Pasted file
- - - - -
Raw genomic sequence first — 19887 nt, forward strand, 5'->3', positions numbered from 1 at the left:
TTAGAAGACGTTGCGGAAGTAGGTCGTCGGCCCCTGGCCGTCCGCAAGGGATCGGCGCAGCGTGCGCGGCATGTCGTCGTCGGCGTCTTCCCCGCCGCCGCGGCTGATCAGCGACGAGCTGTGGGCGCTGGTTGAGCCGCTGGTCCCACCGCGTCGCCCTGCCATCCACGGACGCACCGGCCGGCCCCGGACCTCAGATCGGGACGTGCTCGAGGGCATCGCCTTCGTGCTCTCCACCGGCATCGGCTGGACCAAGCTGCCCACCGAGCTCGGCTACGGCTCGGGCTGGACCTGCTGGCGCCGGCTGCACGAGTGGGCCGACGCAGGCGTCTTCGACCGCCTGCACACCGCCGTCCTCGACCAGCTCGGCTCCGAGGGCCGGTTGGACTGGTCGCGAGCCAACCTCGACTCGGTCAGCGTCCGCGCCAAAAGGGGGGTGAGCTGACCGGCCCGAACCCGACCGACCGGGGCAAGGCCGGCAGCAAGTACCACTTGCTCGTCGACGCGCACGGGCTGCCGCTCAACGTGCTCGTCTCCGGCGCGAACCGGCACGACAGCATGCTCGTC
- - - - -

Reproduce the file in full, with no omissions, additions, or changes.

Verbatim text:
Raw genomic sequence first — 19887 nt, forward strand, 5'->3', positions numbered from 1 at the left:
TTAGAAGACGTTGCGGAAGTAGGTCGTCGGCCCCTGGCCGTCCGCAAGGGATCGGCGCAGCGTGCGCGGCATGTCGTCGTCGGCGTCTTCCCCGCCGCCGCGGCTGATCAGCGACGAGCTGTGGGCGCTGGTTGAGCCGCTGGTCCCACCGCGTCGCCCTGCCATCCACGGACGCACCGGCCGGCCCCGGACCTCAGATCGGGACGTGCTCGAGGGCATCGCCTTCGTGCTCTCCACCGGCATCGGCTGGACCAAGCTGCCCACCGAGCTCGGCTACGGCTCGGGCTGGACCTGCTGGCGCCGGCTGCACGAGTGGGCCGACGCAGGCGTCTTCGACCGCCTGCACACCGCCGTCCTCGACCAGCTCGGCTCCGAGGGCCGGTTGGACTGGTCGCGAGCCAACCTCGACTCGGTCAGCGTCCGCGCCAAAAGGGGGGTGAGCTGACCGGCCCGAACCCGACCGACCGGGGCAAGGCCGGCAGCAAGTACCACTTGCTCGTCGACGCGCACGGGCTGCCGCTCAACGTGCTCGTCTCCGGCGCGAACCGGCACGACAGCATGCTCGTC